I'm a student of human behavior and a dabbler in the art
of managing expectations. It was not part of my master plan to become either the
student or the dabbler. In fact, I was destined for greatness in the field of
mathematics, and would, I'm sure, have achieved that greatness, were it not for
day one of my class in linear algebra as a college freshman.
perched on a platform where she towered over a sea of mathematician wannabes,
stood the most terrifying woman I had ever seen. She looked tough, and sounded
even tougher. She was wearing high-heeled boots, and I, a member of the sneaker
set, found this image frightening. In one of those memorable moments that shapes
lives, I listened to this woman bellow at us, "If you don't learn the eighteen-step
proof that A times one equals A, don't expect to pass this course!"
That, although I didn't know it at the time, was the beginning of my interest
in the subject of expectations.
It was also the end of my not-yet-budding
career in mathematics. I was into efficiency, and eighteen steps to prove A times
one equals A was seventeen too many. A times one did equal A. What else could
I switched my major to psychology. I learned about motivation,
learning theory, patterns of reinforcement, expectations . . . . Well, there wasn't
really a course in expectations, but that's what many of the courses were about,
as I realize in looking back.
After getting a couple of degrees in psychology,
I switched focus again and became a programmer. That wasn't part of my master
plan either, but my husband, Howard, was a programmer, and he and his techie friends
spoke a language I couldn't understand. It was full of buzzwords, jargon, acronyms.
I couldn't stand not understanding that language, and decided to become a programmer
just for a short while, until I learned some jargon.
To my great surprise,
I got hooked. I discovered I loved programming. I loved debugging. I loved the
buzzwords, the jargon, and the acronyms. And I loved working with our internal
customers. Well, most of them, anyway. And even then, not all day every day. They
all seemed to have so many expectations. Occasionally, I found myself thinking,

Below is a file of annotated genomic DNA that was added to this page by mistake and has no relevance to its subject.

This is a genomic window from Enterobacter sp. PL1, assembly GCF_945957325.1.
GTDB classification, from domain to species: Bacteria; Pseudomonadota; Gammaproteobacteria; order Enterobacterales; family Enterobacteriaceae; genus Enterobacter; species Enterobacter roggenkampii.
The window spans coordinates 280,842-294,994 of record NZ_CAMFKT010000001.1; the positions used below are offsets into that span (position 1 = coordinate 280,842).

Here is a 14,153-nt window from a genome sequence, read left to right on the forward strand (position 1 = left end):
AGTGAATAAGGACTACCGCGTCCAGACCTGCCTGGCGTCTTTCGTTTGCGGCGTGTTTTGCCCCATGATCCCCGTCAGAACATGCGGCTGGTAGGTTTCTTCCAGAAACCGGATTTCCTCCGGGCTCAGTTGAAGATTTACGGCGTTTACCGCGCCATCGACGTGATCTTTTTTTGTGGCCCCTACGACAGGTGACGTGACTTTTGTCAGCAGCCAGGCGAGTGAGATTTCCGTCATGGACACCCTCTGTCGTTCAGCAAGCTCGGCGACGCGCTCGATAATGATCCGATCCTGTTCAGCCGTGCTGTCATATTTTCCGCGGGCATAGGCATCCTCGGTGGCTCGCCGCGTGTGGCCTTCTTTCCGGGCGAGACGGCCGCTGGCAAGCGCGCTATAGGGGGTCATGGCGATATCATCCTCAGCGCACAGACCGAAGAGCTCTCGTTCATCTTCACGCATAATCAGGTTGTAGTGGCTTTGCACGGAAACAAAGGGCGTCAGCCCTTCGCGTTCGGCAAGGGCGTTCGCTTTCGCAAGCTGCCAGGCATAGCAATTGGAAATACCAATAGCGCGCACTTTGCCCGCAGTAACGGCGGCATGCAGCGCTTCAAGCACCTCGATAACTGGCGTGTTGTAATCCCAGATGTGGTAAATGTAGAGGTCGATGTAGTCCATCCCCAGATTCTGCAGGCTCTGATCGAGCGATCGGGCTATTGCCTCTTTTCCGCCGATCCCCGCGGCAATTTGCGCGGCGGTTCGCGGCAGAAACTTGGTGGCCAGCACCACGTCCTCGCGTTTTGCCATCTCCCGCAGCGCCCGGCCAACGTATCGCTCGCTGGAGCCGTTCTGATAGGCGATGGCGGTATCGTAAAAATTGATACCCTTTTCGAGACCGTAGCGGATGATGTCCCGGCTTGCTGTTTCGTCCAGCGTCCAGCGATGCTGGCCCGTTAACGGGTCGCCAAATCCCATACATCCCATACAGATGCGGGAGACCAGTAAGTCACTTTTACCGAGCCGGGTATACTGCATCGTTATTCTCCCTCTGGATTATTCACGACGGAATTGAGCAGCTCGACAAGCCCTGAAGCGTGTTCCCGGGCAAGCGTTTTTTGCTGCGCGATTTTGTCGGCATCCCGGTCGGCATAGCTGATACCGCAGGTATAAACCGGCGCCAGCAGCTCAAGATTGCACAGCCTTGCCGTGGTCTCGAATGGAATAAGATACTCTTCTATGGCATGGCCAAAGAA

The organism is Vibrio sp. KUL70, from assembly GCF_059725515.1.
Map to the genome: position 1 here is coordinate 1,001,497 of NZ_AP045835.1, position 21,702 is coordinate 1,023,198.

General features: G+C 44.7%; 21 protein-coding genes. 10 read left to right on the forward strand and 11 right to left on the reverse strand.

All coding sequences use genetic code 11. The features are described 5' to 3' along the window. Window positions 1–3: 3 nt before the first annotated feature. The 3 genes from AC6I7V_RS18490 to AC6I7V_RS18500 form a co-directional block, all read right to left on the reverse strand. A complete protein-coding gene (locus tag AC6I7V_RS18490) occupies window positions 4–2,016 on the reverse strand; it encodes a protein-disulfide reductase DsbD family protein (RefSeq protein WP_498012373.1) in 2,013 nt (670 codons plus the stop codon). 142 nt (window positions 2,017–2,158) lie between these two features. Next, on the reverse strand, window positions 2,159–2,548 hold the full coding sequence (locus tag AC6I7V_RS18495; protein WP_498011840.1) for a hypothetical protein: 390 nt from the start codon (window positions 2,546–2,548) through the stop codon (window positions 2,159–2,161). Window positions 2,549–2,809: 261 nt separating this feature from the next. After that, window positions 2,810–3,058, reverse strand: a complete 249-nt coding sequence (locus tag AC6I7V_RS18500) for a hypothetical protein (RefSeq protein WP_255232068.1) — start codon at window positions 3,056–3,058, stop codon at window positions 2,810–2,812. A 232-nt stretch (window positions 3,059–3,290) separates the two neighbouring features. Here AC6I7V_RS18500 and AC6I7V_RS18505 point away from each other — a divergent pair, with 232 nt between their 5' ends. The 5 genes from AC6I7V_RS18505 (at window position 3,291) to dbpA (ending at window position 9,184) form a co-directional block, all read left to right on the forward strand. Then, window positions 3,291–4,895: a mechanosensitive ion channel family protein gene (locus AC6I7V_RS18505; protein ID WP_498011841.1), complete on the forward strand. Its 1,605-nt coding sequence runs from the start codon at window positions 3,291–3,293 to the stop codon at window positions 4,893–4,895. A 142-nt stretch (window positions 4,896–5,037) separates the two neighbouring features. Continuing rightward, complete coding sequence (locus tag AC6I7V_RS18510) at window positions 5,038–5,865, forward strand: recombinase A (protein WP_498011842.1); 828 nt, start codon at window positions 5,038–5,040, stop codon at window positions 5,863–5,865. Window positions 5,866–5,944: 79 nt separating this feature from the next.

If it weren't for the customers, this job could be fun.
I rose through
several technical and customer support positions, and suddenly one day I was an
information systems manager. This, too, was not part of my master plan, but there
was a reorganization, and the next thing I knew, I was a manager. And before I
could adjust my new chair so that my feet could reach the floor, customers started
calling, wanting to know where their output was. They didn't care that I had just
started as manager an hour earlier, and they didn't want to hear that the system
had crashed, and that we were scrambling to figure out why. All they knew was
their output was due at eight o'clock, and it was now nine o'clock. From that
moment on, almost every problem I experienced, witnessed, or heard about revolved
in some way or other around expectations.
I've now spent more than a decade
as a speaker, seminar leader, and consultant, and I've listened to countless stories
information systems professionals have told me about their customers' misguided
or hard-to-manage expectations. However, what has become apparent from these stories
is that only rarely do these people see themselves as responsible for the problems
they face. Instead, in the vast majority of experiences, information systems personnel
fault their customers for having unreasonable or unrealistic expectations.
Ironically, as I've listened to information systems customers describe their experiences,
it has become apparent that systems professionals often have expectations of their
customers that are just as unreasonable. In fact, it's intriguing how often systems
professionals and customers accuse each other of exactly the same faults: withholding
information, not listening, making false assumptions, and failing to understand
My conclusion is that if each party sees the other as
the problem, then the problem must belong to both. It is probable that we service
providers bear responsibility for some of our customers' expectations. We may
have done things, or failed to do things, that led our customers to have the expectations
they have. And what about all those situations in which expectations on both sides
have been perfectly reasonable, but different -- only we didn't realize it until
it was too late, because we mistakenly believed we understood each other, were
talking the same language, and were striving for the same goals?
all the factors that make customer/provider relationships difficult, such interactions
should be win-win relationships, and can be if expectations are clarified early
on. It is my hope that this book will help you gain a better understanding of
the role expectations play in your relationships with those you serve, support,
or interact with in the course of your work.
I hope it meets your expectations.
|November 1993 || |
|Randolph, Massachusetts|| |